Closed & demolished
Not generally accessible
Confusingly, there have been two distilleries named Dumbarton, a small lowland single malt distillery founded in 1817 and the large grain distillery detailed here.
Built in the 1938 at the confluence of the Clyde and Leven rivers on the site of the former McMillan Shipyard, at its height of production Dumbarton was the largest grain distillery in Europe. It was built by Hiram Walker two years after they had acquired George Ballantine & Co. of Dumbarton in 1936.
Unfortunately the distillery proved impractical to upgrade because the tall column stills rose up through its concrete floors so preventing the installation of larger modern stills. Hence Dumbarton remained virtually unchanged from the 1930s until it closed in 2002 with production moved to the nearby Strathclyde Distillery in the Gorbals of Glasgow. The Dumbarton distillery has since been demolished to make way for a housing estate but a large bonded warehouse complex still operates in Dumbarton East, as does the large bottling plant to the North of the town.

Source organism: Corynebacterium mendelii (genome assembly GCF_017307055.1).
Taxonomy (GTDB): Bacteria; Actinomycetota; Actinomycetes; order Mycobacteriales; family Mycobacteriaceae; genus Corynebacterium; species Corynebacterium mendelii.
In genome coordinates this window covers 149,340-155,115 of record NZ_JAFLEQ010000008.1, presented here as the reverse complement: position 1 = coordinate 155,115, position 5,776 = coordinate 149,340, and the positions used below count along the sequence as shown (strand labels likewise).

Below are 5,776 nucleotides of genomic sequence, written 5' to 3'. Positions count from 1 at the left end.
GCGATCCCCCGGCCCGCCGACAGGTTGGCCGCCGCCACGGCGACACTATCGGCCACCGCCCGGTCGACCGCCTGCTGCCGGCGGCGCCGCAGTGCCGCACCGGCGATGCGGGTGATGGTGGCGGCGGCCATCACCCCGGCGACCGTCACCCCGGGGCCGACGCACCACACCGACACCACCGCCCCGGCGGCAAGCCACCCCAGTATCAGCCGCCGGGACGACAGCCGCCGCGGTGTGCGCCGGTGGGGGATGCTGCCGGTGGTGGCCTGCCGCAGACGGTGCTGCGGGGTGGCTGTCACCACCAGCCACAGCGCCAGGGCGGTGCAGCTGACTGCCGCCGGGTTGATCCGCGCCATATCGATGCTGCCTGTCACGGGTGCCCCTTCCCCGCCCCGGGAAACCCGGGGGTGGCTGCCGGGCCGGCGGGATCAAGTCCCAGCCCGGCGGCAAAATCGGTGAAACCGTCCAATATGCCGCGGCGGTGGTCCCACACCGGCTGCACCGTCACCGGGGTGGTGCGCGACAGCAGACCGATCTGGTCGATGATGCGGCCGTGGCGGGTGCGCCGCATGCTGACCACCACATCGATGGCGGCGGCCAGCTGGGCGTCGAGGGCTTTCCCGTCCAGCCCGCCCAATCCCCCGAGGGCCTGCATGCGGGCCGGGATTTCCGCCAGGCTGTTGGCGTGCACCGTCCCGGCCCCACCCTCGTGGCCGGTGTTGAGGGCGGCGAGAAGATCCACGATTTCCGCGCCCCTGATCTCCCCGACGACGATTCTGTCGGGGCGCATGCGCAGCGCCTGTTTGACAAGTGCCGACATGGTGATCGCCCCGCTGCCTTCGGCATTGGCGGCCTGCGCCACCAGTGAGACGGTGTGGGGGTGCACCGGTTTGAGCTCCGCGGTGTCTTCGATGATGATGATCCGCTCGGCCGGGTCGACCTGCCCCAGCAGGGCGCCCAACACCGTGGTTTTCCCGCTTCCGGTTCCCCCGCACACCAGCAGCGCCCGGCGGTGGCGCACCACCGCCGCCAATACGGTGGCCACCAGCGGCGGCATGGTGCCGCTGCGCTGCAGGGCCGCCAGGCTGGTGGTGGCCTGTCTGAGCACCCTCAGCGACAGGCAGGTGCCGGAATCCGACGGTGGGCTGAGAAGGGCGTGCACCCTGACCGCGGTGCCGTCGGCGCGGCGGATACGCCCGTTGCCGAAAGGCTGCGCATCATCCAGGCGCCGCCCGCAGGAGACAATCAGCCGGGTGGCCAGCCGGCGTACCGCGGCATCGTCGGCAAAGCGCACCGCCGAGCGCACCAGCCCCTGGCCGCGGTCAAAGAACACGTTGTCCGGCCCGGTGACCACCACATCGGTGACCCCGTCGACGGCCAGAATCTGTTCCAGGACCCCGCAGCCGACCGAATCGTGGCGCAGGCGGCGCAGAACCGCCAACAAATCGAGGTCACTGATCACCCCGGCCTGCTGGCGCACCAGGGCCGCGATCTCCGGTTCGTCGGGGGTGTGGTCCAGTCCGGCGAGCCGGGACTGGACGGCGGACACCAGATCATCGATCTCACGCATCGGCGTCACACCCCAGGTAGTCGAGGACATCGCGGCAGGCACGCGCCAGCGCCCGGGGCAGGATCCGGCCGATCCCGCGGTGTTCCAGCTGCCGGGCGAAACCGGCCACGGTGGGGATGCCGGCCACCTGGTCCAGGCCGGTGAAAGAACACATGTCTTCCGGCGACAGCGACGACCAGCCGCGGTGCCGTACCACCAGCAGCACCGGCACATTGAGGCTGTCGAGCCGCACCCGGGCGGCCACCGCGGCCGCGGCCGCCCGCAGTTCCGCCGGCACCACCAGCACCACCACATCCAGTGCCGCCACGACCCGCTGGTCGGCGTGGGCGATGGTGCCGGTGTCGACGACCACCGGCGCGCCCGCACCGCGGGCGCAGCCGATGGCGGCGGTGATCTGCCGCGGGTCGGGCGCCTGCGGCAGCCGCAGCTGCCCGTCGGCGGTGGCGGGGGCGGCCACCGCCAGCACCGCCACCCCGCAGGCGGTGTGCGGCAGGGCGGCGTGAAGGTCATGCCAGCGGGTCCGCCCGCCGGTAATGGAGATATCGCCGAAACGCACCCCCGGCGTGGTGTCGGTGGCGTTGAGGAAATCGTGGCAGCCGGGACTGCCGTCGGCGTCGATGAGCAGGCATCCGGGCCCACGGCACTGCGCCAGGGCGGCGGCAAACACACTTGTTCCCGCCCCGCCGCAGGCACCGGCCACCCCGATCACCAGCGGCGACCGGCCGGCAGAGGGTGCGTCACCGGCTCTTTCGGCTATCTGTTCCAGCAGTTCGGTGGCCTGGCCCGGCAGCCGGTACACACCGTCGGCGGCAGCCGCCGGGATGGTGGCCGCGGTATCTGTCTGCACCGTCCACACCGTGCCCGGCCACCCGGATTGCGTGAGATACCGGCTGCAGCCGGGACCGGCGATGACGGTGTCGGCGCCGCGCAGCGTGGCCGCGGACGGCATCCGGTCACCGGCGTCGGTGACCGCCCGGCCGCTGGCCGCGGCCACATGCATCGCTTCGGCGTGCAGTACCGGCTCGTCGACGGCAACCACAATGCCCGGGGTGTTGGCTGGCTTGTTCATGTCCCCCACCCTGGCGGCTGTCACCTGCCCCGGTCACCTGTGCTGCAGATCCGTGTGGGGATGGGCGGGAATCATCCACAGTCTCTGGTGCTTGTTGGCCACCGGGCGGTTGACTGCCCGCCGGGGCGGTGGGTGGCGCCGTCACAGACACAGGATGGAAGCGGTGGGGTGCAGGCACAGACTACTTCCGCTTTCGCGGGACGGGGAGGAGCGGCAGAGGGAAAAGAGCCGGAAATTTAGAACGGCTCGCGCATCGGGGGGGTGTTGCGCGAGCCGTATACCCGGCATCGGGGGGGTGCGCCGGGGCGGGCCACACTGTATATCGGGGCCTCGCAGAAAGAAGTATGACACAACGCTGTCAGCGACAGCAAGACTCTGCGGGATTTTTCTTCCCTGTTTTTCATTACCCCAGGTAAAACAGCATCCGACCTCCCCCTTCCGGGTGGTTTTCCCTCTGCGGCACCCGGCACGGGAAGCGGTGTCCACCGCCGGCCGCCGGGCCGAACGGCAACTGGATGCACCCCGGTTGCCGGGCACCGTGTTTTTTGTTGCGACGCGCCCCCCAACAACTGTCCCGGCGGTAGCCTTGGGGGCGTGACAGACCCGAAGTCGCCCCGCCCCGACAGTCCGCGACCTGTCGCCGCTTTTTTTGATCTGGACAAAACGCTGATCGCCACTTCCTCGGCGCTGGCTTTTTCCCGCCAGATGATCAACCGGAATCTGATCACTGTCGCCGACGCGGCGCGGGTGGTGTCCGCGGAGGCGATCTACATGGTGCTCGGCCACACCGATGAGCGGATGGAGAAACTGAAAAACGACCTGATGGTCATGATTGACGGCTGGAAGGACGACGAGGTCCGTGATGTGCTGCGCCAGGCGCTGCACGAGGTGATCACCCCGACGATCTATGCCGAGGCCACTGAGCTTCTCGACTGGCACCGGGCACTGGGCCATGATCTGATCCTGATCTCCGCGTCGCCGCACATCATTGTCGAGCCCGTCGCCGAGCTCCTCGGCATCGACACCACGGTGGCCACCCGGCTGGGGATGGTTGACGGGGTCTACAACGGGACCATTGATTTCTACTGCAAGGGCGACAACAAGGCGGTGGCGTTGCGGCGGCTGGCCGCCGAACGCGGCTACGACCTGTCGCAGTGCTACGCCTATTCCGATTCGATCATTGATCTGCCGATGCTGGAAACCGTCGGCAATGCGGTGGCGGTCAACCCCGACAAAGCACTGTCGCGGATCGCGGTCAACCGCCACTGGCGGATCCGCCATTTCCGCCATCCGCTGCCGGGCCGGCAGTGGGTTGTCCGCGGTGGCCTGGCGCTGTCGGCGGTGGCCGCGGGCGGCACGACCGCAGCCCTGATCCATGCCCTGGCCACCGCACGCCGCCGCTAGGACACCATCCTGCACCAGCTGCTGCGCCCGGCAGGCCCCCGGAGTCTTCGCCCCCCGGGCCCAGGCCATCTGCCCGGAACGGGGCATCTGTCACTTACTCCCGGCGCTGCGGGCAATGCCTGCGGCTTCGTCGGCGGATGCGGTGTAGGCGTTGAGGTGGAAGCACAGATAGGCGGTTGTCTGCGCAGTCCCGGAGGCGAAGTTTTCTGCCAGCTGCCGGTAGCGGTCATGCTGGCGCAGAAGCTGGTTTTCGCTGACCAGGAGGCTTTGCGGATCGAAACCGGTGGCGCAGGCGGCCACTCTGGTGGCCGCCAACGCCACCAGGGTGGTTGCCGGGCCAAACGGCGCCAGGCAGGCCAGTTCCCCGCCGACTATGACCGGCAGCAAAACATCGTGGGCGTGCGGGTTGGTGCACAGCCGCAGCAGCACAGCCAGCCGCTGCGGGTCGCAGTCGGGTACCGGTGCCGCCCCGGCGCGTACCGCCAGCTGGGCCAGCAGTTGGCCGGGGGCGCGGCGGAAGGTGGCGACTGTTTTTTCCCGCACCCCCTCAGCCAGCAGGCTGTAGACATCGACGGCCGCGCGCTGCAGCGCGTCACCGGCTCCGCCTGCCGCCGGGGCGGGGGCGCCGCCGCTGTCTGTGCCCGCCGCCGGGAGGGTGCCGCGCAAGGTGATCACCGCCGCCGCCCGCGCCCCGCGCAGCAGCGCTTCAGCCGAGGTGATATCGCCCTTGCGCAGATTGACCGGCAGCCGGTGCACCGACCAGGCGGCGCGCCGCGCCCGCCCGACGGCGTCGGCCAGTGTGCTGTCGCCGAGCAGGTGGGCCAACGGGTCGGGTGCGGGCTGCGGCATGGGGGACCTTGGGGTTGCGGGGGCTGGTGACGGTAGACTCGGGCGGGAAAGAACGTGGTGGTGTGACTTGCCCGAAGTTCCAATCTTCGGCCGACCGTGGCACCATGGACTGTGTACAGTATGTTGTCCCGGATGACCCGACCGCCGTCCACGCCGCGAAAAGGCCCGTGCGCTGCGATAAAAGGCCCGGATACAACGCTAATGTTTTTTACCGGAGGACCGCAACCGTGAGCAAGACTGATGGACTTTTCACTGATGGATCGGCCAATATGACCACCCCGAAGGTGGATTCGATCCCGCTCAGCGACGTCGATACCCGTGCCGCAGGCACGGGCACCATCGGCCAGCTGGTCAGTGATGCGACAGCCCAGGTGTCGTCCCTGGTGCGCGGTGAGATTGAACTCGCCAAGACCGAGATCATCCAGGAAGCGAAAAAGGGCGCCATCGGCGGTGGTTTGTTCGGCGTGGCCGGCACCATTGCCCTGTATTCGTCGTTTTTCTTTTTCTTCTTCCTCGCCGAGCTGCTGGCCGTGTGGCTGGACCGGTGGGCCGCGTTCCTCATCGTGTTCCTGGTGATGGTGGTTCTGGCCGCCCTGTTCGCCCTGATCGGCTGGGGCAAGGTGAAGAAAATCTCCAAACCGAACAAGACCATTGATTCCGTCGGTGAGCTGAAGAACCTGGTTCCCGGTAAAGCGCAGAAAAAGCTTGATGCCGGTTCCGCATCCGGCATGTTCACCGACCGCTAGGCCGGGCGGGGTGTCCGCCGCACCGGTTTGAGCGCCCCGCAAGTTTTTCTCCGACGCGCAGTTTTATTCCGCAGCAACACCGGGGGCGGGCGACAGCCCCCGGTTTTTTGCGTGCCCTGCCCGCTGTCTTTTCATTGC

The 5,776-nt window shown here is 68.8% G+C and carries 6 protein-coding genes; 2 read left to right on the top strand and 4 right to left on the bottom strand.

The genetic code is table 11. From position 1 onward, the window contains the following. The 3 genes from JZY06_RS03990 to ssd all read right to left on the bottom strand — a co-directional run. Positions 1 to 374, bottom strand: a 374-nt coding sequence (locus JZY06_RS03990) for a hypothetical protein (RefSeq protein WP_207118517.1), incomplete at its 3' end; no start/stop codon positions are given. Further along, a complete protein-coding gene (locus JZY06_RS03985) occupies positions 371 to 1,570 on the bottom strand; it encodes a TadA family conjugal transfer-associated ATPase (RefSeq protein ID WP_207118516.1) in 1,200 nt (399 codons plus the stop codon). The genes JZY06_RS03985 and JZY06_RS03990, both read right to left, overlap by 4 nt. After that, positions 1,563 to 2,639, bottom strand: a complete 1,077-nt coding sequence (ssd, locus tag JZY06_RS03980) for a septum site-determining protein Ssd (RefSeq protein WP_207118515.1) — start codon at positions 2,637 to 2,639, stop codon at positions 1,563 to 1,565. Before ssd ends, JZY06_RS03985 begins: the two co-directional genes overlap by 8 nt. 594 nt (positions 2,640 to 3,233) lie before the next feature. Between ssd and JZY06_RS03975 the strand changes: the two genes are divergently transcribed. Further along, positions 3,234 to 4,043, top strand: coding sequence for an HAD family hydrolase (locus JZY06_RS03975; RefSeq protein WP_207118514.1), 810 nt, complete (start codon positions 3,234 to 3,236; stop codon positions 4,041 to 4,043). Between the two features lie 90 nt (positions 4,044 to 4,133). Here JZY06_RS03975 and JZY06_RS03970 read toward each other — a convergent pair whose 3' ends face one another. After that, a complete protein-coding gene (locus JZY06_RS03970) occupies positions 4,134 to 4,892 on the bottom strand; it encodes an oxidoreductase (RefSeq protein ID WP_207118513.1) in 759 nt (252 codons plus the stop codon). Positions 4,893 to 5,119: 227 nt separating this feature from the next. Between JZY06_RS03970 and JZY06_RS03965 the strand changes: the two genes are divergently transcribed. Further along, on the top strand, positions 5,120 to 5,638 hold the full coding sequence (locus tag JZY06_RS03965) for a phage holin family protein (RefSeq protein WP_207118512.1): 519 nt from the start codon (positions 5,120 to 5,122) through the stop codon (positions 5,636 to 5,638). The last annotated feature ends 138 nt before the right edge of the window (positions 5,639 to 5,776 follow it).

Prior to its closure it Dumbarton had an annual capacity of 25 million gallons and the Lowland grain whisky it produced was mainly used in the Ballantine’s blends. Sadly an official distillery bottling was never released but some independent bottlings are available.
Between 1938-1991 the Inverleven single malt whisky distillery was located in a utilitarian red brick building within the Dumbarton grain distillery complex.